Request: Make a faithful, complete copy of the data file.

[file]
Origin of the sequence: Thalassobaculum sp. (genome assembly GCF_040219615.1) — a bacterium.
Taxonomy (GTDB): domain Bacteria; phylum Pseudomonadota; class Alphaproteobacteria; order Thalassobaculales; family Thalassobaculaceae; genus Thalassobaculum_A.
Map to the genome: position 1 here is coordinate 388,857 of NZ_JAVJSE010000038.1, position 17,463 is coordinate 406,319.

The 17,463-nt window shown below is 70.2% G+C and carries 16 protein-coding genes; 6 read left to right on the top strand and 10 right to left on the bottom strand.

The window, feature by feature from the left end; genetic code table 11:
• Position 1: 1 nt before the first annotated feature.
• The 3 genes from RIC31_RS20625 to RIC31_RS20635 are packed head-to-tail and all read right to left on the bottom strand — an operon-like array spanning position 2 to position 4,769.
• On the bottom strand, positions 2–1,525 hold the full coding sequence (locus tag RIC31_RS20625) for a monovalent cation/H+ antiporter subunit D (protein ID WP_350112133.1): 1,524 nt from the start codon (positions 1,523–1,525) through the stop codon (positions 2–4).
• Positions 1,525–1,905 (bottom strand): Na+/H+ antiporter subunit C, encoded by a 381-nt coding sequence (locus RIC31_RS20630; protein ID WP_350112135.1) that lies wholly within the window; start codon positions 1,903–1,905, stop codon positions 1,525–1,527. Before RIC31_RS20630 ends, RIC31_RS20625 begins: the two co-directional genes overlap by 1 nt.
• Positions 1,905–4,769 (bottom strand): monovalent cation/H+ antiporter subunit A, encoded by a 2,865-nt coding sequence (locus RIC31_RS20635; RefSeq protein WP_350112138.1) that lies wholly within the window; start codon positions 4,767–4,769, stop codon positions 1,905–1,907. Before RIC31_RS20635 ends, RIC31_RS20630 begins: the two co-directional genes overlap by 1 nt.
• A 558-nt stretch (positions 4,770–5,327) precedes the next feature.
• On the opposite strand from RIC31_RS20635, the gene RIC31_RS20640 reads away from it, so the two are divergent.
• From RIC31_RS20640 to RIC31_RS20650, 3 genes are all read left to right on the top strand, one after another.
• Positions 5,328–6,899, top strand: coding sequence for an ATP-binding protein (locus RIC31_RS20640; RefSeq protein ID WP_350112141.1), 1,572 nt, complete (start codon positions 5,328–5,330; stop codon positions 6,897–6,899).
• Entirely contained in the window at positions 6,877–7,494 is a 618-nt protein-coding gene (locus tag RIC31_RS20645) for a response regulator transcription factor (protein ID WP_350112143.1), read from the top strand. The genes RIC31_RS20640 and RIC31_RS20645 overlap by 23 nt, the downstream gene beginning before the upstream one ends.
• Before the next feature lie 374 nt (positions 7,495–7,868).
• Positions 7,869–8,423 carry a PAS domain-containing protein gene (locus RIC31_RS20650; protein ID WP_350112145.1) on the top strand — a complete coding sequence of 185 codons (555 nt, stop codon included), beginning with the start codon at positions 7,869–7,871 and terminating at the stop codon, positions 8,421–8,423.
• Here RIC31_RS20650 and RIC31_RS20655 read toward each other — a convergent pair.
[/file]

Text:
Origin of the sequence: Thalassobaculum sp. (genome assembly GCF_040219615.1) — a bacterium.
Taxonomy (GTDB): domain Bacteria; phylum Pseudomonadota; class Alphaproteobacteria; order Thalassobaculales; family Thalassobaculaceae; genus Thalassobaculum_A.
Map to the genome: position 1 here is coordinate 388,857 of NZ_JAVJSE010000038.1, position 17,463 is coordinate 406,319.

The 17,463-nt window shown below is 70.2% G+C and carries 16 protein-coding genes; 6 read left to right on the top strand and 10 right to left on the bottom strand.

The window, feature by feature from the left end; genetic code table 11:
• Position 1: 1 nt before the first annotated feature.
• The 3 genes from RIC31_RS20625 to RIC31_RS20635 are packed head-to-tail and all read right to left on the bottom strand — an operon-like array spanning position 2 to position 4,769.
• On the bottom strand, positions 2–1,525 hold the full coding sequence (locus tag RIC31_RS20625) for a monovalent cation/H+ antiporter subunit D (protein ID WP_350112133.1): 1,524 nt from the start codon (positions 1,523–1,525) through the stop codon (positions 2–4).
• Positions 1,525–1,905 (bottom strand): Na+/H+ antiporter subunit C, encoded by a 381-nt coding sequence (locus RIC31_RS20630; protein ID WP_350112135.1) that lies wholly within the window; start codon positions 1,903–1,905, stop codon positions 1,525–1,527. Before RIC31_RS20630 ends, RIC31_RS20625 begins: the two co-directional genes overlap by 1 nt.
• Positions 1,905–4,769 (bottom strand): monovalent cation/H+ antiporter subunit A, encoded by a 2,865-nt coding sequence (locus RIC31_RS20635; RefSeq protein WP_350112138.1) that lies wholly within the window; start codon positions 4,767–4,769, stop codon positions 1,905–1,907. Before RIC31_RS20635 ends, RIC31_RS20630 begins: the two co-directional genes overlap by 1 nt.
• A 558-nt stretch (positions 4,770–5,327) precedes the next feature.
• On the opposite strand from RIC31_RS20635, the gene RIC31_RS20640 reads away from it, so the two are divergent.
• From RIC31_RS20640 to RIC31_RS20650, 3 genes are all read left to right on the top strand, one after another.
• Positions 5,328–6,899, top strand: coding sequence for an ATP-binding protein (locus RIC31_RS20640; RefSeq protein ID WP_350112141.1), 1,572 nt, complete (start codon positions 5,328–5,330; stop codon positions 6,897–6,899).
• Entirely contained in the window at positions 6,877–7,494 is a 618-nt protein-coding gene (locus tag RIC31_RS20645) for a response regulator transcription factor (protein ID WP_350112143.1), read from the top strand. The genes RIC31_RS20640 and RIC31_RS20645 overlap by 23 nt, the downstream gene beginning before the upstream one ends.
• Before the next feature lie 374 nt (positions 7,495–7,868).
• Positions 7,869–8,423 carry a PAS domain-containing protein gene (locus RIC31_RS20650; protein ID WP_350112145.1) on the top strand — a complete coding sequence of 185 codons (555 nt, stop codon included), beginning with the start codon at positions 7,869–7,871 and terminating at the stop codon, positions 8,421–8,423.
• Here RIC31_RS20650 and RIC31_RS20655 read toward each other — a convergent pair.